Last but not least: the boss rooms. Each pyramid will have a mid-boss encounter and a final boss fight. Really, really hard challenges that will probably make you angry, but hey, nobody said this game was easy. We are holding our bosses screens a little bit, sorry.
And that was all for today. We aim to create a lot of diverse situations by making a lot of room designs. Can't say a number because we have to finish other stuff before, but we want the players to feel that each one of them has something special.
Hi there! I'm Guillermo, co-founder of Cremagames, and I want to present you our new game. It's called Immortal Redneck and it's wacky as it sounds.
Immortal Redneck is a FPS set in Egypt with roguelite elements: random generated floor layouts, permadeath, different classes with their own abilities, a skill tree to grow and lots of weapons and abilities. The setup is very simple: the redneck won a trip to Egypt, but after some random event, he ended up mummified and shooting mythological monsters inside some enormous pyramids while trying to understand what the hell is happening.
The game will launch around Q4 2016 in PC (and with a bit of luck, in consoles, too) and mixes old school FPS gameplay, like quick controls and projectiles shooting monsters, with all I told you just before. You buy upgrades and skills with gold, but money can only be spent outside the pyramids. Each time you die and regenerate in your sarcophagus, you have to spend it all, either paying the merchant for new stuff or offering it to the gods under the literal skill tree.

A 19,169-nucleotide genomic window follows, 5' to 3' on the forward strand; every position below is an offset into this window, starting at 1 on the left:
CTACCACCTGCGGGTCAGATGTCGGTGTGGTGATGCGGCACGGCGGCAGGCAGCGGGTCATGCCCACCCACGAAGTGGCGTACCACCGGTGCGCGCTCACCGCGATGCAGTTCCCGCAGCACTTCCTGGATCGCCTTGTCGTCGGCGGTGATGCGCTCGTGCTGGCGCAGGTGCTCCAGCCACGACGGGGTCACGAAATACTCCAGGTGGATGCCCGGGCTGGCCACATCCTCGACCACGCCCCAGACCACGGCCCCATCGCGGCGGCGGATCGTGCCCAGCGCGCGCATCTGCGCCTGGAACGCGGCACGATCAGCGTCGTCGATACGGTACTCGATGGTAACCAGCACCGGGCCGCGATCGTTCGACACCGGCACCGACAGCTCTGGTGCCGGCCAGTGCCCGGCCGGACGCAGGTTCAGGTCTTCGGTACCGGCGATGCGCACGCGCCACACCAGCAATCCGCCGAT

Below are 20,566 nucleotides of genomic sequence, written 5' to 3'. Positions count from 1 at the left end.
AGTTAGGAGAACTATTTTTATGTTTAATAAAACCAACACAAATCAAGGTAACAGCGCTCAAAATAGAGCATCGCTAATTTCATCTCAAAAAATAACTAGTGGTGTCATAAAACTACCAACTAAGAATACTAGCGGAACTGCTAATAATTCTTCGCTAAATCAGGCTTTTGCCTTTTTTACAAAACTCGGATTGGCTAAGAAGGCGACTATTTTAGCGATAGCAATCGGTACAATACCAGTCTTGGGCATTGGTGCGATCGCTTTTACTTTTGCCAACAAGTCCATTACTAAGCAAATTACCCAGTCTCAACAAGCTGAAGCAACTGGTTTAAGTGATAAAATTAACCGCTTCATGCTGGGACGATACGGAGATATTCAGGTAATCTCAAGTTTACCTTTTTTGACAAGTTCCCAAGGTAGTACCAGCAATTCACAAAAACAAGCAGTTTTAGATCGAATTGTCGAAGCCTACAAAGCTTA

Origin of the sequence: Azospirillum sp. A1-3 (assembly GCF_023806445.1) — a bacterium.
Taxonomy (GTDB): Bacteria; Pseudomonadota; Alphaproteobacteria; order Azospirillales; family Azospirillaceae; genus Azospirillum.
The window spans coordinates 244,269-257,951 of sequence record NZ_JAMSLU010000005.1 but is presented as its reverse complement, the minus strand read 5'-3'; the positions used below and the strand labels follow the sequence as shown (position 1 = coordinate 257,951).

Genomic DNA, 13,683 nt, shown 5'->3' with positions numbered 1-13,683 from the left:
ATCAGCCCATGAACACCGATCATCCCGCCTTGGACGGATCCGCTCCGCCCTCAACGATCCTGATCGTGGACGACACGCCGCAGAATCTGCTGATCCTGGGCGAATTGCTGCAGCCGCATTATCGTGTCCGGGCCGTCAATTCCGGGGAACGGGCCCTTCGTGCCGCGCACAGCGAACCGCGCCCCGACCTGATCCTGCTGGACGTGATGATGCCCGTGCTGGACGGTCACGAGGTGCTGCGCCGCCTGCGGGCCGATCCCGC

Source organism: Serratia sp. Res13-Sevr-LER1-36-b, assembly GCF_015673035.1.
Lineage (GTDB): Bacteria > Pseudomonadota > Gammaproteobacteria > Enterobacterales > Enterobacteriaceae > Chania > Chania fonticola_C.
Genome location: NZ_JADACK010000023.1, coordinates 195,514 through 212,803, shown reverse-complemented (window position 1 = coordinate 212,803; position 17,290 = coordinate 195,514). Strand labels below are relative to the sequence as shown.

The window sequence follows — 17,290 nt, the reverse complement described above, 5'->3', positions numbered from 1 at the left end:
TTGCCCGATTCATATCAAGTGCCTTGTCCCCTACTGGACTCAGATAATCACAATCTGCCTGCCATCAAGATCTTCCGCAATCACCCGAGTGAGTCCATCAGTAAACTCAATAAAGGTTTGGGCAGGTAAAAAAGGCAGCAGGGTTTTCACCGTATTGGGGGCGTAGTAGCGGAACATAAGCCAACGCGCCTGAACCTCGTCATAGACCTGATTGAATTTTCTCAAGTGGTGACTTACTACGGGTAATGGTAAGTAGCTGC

Our main references are Ziggurat and Rogue Legacy, but there are bits of other roguelites here and there as well as some old school shooters. There is also some Serious Sam in Inmortal Redneck because, you know, Egypt. Each class has their own skills, stats and weapons, and there is also a literal skill tree outside the pyramids, so you could say there is some RPG elements too. We have nine different classes in mind right now.
Immortal Redneck is being developed in Unity. We have some experience with it and we feel comfortable enough with the engine. We have a very cool sand simulation and we are trying new stuff every day that can help us with the light simulation. I'll try to show you some as we progress because we are building some tools by ourselves and I think we need the feedback.
WHAT WE'VE DONE ALREADY
In first place, the two first guns and the first type of explosive. We want them to have a lot of personality, so we wrote some wacky background for them and we gave them silly names. We called the handgun is Grandpa; the shotgun, Mr. Tickles; and the dynamite is Dina. More about them here.
Now, we have already finished four enemies. We've shown two of them: the Warrior, a big, slow melee hulk; and the Archer, a kind of dodgy ranged enemy with good distance and a better aim. More about the Archer here and more about the Warrior here.